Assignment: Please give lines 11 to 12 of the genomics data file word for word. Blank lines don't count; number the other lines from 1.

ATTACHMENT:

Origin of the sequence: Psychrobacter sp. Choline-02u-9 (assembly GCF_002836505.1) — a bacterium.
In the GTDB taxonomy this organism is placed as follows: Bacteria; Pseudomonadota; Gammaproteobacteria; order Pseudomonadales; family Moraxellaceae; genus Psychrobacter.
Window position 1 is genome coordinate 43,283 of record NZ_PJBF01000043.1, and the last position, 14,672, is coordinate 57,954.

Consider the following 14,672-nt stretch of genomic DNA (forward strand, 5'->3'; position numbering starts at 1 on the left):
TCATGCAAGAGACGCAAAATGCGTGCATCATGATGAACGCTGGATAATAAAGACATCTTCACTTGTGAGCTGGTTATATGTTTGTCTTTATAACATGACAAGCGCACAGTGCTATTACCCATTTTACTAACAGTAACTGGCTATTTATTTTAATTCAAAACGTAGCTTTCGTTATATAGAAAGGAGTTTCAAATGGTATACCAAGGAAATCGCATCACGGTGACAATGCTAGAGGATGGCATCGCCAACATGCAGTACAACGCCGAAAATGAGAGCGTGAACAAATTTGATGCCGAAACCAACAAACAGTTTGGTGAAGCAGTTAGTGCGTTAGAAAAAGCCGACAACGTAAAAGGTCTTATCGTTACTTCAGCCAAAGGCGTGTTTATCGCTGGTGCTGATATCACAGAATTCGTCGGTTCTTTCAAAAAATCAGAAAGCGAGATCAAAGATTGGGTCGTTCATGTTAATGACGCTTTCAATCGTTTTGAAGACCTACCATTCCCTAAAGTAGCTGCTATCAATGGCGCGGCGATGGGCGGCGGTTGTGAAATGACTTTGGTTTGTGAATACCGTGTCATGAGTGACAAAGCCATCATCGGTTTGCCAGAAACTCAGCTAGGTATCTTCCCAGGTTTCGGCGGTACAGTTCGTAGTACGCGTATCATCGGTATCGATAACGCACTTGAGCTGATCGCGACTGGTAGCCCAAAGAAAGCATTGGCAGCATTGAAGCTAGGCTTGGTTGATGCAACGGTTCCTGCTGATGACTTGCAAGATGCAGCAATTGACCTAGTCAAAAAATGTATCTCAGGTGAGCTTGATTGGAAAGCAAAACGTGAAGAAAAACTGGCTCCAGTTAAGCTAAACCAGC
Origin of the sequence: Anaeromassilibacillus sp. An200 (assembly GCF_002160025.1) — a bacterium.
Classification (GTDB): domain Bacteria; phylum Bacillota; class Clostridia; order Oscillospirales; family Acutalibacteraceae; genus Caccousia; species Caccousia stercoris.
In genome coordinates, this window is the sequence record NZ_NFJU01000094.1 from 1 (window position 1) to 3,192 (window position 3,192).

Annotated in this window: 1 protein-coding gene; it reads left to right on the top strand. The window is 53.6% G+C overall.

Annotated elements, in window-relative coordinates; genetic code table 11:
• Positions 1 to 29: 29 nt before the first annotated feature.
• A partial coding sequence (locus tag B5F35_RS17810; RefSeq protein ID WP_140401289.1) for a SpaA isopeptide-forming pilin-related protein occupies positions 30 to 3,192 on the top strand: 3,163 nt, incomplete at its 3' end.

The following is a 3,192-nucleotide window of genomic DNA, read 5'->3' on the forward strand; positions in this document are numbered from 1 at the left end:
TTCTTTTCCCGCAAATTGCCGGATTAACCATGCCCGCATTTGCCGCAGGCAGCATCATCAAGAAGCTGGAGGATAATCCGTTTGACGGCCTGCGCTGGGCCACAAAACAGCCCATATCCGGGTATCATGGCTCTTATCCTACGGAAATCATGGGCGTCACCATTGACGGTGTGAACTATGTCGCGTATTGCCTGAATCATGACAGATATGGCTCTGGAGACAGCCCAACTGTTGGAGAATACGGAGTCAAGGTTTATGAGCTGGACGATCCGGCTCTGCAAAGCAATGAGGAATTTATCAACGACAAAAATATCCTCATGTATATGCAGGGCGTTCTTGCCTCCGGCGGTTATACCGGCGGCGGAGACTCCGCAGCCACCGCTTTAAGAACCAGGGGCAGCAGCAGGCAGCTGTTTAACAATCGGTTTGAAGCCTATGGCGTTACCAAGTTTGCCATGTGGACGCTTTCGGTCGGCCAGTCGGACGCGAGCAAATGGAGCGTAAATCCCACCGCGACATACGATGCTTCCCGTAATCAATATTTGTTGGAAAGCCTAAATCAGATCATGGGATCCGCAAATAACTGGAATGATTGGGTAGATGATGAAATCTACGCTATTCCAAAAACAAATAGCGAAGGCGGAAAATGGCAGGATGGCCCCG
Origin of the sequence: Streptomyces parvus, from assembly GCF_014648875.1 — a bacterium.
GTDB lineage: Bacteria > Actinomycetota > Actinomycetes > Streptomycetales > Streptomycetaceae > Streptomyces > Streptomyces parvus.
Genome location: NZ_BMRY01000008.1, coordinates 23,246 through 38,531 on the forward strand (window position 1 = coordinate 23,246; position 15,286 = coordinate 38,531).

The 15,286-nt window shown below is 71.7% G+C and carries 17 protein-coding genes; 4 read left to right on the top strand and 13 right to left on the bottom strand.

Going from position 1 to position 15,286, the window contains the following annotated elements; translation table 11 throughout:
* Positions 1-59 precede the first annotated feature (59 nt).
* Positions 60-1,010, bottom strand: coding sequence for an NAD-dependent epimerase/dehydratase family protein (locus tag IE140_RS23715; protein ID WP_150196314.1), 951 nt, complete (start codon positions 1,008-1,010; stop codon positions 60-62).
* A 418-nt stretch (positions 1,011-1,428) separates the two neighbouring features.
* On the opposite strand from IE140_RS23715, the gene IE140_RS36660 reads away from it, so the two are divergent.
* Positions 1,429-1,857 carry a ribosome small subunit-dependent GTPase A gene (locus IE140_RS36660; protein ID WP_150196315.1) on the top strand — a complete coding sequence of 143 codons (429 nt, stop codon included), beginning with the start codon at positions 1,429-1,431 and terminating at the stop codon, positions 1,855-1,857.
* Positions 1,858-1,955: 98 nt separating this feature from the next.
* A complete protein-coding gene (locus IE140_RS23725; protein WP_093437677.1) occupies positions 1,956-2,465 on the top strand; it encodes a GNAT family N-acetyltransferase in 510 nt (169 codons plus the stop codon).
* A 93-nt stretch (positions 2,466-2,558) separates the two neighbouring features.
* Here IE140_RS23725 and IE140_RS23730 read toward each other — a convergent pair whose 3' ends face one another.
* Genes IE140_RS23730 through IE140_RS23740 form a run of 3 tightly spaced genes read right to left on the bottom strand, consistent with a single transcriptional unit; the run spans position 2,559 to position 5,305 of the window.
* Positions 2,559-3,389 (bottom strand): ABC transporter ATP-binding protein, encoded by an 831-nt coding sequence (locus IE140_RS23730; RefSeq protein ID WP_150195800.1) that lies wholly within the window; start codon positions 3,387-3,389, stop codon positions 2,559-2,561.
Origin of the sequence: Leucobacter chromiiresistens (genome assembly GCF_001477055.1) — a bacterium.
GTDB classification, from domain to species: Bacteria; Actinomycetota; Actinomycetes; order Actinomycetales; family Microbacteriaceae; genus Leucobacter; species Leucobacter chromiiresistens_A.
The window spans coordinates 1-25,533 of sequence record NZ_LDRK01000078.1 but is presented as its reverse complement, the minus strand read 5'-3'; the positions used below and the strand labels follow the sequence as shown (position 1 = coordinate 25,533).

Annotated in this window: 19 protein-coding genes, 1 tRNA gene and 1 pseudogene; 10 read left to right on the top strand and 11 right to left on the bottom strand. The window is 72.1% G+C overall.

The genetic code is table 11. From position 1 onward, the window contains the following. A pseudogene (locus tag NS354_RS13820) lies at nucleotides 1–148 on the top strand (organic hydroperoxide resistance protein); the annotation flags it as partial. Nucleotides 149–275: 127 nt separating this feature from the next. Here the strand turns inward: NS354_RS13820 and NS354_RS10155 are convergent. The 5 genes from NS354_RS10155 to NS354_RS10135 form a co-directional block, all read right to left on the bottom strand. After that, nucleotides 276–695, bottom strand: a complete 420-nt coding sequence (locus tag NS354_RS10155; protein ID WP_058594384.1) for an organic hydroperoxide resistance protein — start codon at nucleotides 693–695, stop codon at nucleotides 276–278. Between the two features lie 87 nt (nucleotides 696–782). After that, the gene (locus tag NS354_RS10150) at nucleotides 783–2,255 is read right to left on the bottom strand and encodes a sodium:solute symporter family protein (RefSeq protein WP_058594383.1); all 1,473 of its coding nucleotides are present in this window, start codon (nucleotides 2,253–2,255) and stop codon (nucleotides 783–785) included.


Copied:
• Positions 1 to 29: 29 nt before the first annotated feature.
• A partial coding sequence (locus tag B5F35_RS17810; RefSeq protein ID WP_140401289.1) for a SpaA isopeptide-forming pilin-related protein occupies positions 30 to 3,192 on the top strand: 3,163 nt, incomplete at its 3' end.